Mike Serafin shares a program from the University of Toronto Libraries that brought together members of the community to learn about Artificial Intelligence.
York University’s second annual multidisciplinary Undergraduate Research Fair, co-sponsored by York University Libraries and the Office of the Vice-President Research, took place in York’s main library Collaboratory on February 25, 2014. Intended to showcase undergraduate research in a friendly, cross-curricular environment, the juried fair included 56 poster presentations prepared by students from all faculties on two campuses. Enthusiastic students presented their projects to an audience of more than 550 people from the broader York community, including their peers, faculty members, librarians, family and administrators.
Approximately $5,700 in award monies were distributed for seven awards, including the library-sponsored Information Literacy Award. Student award winners were celebrated, along with distinguished faculty researchers, at the University’s Research Leaders gala.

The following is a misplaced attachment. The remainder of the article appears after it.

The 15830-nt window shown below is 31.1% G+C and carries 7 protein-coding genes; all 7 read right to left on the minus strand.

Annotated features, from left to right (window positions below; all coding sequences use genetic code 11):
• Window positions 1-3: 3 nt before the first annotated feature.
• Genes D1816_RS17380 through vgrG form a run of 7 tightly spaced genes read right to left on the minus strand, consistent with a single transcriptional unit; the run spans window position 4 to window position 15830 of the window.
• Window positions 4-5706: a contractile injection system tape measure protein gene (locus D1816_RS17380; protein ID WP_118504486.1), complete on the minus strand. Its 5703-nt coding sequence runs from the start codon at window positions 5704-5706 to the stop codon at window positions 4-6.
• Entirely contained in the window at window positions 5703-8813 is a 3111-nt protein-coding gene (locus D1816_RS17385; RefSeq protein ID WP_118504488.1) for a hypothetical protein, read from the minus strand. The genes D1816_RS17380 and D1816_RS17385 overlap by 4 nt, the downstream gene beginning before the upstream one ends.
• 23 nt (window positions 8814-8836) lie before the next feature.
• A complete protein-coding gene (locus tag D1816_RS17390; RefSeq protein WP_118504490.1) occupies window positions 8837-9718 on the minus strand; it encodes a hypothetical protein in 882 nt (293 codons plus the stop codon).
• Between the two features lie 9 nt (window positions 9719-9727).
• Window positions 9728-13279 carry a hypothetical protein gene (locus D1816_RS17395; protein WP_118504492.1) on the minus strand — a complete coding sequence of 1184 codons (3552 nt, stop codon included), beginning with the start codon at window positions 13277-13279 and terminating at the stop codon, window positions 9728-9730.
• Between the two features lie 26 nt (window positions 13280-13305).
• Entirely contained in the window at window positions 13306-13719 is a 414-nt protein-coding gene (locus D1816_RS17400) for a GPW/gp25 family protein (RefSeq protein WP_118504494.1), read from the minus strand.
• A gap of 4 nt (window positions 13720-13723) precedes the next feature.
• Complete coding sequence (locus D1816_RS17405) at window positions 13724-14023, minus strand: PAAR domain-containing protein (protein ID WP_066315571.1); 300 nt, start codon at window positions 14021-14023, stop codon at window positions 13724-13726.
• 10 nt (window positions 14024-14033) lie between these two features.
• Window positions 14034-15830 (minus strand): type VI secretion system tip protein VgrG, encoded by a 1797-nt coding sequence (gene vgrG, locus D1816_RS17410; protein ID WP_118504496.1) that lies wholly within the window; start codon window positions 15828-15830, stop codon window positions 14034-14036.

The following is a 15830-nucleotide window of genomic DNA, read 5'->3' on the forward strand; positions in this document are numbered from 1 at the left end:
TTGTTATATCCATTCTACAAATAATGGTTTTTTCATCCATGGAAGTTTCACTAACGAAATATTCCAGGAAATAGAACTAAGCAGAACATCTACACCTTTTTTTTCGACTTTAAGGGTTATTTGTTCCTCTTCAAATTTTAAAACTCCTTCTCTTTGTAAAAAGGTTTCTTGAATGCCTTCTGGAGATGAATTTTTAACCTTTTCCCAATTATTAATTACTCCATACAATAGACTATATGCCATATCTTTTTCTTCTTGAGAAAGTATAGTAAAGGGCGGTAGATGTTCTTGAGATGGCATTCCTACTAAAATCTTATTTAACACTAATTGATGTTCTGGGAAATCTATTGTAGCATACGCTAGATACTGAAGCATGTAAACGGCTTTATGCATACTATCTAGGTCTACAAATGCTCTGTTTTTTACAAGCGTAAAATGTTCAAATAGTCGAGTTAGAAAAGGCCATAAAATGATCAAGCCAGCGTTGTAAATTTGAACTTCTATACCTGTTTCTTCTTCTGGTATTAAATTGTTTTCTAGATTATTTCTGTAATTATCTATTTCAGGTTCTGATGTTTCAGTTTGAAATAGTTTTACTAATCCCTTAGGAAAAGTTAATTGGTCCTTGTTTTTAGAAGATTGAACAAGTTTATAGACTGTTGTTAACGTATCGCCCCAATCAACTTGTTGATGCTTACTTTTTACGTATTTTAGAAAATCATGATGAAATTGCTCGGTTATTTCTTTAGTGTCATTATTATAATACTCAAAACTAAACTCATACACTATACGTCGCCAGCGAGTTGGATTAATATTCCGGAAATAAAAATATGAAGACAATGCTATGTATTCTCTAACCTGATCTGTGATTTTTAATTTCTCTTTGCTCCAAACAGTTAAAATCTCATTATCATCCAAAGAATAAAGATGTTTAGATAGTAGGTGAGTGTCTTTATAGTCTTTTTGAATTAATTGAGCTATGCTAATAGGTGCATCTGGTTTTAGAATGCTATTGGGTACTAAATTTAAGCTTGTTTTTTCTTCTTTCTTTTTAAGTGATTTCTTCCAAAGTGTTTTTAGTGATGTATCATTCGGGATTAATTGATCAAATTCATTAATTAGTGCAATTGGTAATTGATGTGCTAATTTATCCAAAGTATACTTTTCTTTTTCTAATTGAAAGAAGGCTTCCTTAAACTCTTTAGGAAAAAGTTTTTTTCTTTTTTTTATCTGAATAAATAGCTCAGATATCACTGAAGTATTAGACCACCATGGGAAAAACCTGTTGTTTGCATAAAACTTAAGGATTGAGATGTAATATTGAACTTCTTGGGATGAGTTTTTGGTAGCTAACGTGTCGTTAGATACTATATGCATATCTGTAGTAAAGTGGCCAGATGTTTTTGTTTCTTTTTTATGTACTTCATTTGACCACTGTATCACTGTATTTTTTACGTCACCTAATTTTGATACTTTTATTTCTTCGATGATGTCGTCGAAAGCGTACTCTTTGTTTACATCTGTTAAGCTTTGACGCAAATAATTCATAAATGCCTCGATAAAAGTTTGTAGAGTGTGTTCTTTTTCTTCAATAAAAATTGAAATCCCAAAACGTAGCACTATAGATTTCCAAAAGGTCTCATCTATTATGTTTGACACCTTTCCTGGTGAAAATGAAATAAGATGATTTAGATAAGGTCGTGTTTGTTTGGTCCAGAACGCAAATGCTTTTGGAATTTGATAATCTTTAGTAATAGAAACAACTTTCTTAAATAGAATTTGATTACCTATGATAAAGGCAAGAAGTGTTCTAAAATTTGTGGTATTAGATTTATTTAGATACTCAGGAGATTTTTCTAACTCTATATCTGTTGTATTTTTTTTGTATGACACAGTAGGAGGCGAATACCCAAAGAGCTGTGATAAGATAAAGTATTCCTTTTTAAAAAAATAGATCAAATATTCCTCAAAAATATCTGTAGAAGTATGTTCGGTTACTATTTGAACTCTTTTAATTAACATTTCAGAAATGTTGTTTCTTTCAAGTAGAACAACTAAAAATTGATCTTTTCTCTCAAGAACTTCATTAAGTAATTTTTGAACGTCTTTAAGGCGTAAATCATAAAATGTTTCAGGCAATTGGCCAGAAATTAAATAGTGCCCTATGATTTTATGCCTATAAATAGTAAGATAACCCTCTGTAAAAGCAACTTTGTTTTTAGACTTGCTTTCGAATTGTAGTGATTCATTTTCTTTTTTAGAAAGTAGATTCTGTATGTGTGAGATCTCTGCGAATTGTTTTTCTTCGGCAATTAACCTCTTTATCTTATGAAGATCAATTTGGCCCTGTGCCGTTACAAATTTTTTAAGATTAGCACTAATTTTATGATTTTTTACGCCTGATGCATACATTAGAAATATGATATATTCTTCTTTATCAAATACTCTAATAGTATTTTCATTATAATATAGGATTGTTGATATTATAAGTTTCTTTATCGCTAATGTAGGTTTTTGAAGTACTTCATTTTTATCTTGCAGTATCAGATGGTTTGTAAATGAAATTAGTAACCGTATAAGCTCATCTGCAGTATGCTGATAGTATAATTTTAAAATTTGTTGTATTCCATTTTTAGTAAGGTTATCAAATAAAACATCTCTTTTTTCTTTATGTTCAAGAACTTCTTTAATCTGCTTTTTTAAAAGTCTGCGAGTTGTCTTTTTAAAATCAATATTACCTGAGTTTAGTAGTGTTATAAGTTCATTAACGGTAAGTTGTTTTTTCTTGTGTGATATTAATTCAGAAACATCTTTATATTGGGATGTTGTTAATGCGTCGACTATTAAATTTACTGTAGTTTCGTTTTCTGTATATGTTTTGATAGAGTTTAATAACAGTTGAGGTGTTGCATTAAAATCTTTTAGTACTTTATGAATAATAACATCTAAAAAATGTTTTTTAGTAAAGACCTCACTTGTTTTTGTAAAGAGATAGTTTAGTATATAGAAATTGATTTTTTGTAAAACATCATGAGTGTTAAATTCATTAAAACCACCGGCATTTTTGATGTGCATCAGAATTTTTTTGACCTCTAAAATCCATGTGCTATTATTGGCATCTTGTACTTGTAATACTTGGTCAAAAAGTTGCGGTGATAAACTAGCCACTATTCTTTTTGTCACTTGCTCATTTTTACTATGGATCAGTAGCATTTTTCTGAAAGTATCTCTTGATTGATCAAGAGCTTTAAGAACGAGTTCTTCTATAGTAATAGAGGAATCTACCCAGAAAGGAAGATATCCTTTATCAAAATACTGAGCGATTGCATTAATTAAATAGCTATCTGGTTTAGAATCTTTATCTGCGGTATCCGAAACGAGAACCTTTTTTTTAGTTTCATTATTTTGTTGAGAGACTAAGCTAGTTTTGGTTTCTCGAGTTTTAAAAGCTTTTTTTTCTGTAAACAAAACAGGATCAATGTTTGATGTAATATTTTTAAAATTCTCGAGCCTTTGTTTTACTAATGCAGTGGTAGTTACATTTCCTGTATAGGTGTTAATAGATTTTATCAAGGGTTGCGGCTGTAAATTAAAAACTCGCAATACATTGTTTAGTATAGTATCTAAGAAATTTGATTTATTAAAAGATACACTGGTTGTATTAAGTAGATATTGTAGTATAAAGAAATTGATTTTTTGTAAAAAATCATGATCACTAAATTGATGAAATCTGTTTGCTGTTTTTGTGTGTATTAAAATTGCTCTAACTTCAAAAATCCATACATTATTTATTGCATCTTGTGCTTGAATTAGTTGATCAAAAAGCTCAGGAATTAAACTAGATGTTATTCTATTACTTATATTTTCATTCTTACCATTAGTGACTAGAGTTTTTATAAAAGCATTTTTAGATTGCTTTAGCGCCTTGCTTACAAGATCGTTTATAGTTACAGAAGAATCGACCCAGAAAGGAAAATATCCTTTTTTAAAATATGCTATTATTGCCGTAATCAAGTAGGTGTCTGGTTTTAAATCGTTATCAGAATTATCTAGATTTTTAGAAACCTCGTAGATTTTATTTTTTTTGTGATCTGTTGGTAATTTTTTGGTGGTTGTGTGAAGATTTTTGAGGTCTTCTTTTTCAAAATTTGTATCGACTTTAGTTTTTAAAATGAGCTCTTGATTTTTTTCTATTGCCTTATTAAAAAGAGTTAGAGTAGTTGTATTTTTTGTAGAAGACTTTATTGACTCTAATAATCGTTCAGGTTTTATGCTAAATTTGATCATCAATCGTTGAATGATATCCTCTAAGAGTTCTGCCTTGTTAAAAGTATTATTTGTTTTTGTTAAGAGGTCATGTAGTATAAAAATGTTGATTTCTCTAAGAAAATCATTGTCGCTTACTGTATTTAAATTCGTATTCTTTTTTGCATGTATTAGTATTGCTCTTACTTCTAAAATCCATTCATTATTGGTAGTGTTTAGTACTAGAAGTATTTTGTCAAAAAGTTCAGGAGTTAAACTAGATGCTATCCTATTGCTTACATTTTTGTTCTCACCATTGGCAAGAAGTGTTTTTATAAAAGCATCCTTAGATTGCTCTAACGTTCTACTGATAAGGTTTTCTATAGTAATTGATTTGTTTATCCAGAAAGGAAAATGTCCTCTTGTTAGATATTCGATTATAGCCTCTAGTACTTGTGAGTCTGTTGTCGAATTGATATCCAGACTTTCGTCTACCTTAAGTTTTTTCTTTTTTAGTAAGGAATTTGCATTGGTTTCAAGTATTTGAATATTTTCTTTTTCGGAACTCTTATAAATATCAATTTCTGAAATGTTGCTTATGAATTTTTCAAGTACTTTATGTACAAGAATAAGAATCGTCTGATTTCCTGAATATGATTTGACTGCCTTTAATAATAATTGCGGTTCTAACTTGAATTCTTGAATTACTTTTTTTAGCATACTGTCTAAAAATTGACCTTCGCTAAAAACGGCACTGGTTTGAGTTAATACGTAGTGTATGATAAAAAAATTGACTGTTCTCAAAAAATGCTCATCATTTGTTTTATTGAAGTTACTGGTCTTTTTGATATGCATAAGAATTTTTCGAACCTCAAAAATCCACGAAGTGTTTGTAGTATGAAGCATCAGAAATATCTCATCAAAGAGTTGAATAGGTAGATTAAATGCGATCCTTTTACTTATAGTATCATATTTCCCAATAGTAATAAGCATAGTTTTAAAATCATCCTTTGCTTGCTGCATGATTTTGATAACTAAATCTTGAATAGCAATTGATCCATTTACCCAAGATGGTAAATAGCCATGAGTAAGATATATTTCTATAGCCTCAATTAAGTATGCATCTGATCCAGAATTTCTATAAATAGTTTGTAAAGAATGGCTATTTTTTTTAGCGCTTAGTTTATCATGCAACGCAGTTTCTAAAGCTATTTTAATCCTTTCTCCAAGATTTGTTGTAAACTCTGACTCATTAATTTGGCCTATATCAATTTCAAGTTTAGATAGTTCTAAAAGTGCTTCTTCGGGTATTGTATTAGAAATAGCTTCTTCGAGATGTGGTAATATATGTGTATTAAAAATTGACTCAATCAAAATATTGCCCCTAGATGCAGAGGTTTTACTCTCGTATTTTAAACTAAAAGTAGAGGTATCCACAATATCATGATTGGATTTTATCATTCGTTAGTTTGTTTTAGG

This annual library event provides undergraduates with an experiential education opportunity and engages them in several aspects of the cycle of academic literacies. Students apply to participate by writing an abstract and submitting a graded, research-based project or honours thesis completed within the calendar year. Those accepted attend a presentation skills workshop to assist them in designing and animating a poster.
After the fair, student presenters are invited to revise their papers into an article to submit for consideration to a new peer-reviewed e-journal sponsored by the York libraries and associated with the fair; the first issue of the York University Undergraduate Research Review will be launched in 2014. Like the fair, the e-journal is a multidisciplinary, collaborative effort by librarians, faculty and students.
When asked what motivated them to participate in the fair, student presenters credited librarians and faculty for encouraging them and explained that they were interested in gaining experience presenting, sharing their work with others, building their résumés, enhancing an application to graduate school and taking advantage of a potential opportunity for publication.
Librarians attribute the success of the fair to its multidisciplinary orientation and collaborative organizing committee composed of librarians, faculty and students as well as broad financial support from many campus units.
Peggy Warren and Dana Craig are Undergraduate Research Fair co-chairs at York University.